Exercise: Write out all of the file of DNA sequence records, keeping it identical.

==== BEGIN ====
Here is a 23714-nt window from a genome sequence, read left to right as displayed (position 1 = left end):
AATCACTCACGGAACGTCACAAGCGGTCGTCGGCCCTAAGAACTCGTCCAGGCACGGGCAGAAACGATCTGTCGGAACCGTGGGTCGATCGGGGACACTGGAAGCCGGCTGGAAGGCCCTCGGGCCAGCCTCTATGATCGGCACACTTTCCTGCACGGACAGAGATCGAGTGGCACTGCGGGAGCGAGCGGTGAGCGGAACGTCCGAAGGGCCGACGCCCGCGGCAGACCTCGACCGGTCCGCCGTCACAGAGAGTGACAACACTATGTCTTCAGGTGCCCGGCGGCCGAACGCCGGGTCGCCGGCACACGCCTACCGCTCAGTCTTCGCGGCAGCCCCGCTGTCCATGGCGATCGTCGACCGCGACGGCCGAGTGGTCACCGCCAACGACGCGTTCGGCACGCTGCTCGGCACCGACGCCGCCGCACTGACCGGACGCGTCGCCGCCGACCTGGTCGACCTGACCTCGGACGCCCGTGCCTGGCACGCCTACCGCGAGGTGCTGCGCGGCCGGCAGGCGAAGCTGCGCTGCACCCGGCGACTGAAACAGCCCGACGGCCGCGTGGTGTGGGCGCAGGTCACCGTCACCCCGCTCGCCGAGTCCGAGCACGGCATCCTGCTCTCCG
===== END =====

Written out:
Here is a 23714-nt window from a genome sequence, read left to right as displayed (position 1 = left end):
AATCACTCACGGAACGTCACAAGCGGTCGTCGGCCCTAAGAACTCGTCCAGGCACGGGCAGAAACGATCTGTCGGAACCGTGGGTCGATCGGGGACACTGGAAGCCGGCTGGAAGGCCCTCGGGCCAGCCTCTATGATCGGCACACTTTCCTGCACGGACAGAGATCGAGTGGCACTGCGGGAGCGAGCGGTGAGCGGAACGTCCGAAGGGCCGACGCCCGCGGCAGACCTCGACCGGTCCGCCGTCACAGAGAGTGACAACACTATGTCTTCAGGTGCCCGGCGGCCGAACGCCGGGTCGCCGGCACACGCCTACCGCTCAGTCTTCGCGGCAGCCCCGCTGTCCATGGCGATCGTCGACCGCGACGGCCGAGTGGTCACCGCCAACGACGCGTTCGGCACGCTGCTCGGCACCGACGCCGCCGCACTGACCGGACGCGTCGCCGCCGACCTGGTCGACCTGACCTCGGACGCCCGTGCCTGGCACGCCTACCGCGAGGTGCTGCGCGGCCGGCAGGCGAAGCTGCGCTGCACCCGGCGACTGAAACAGCCCGACGGCCGCGTGGTGTGGGCGCAGGTCACCGTCACCCCGCTCGCCGAGTCCGAGCACGGCATCCTGCTCTCCG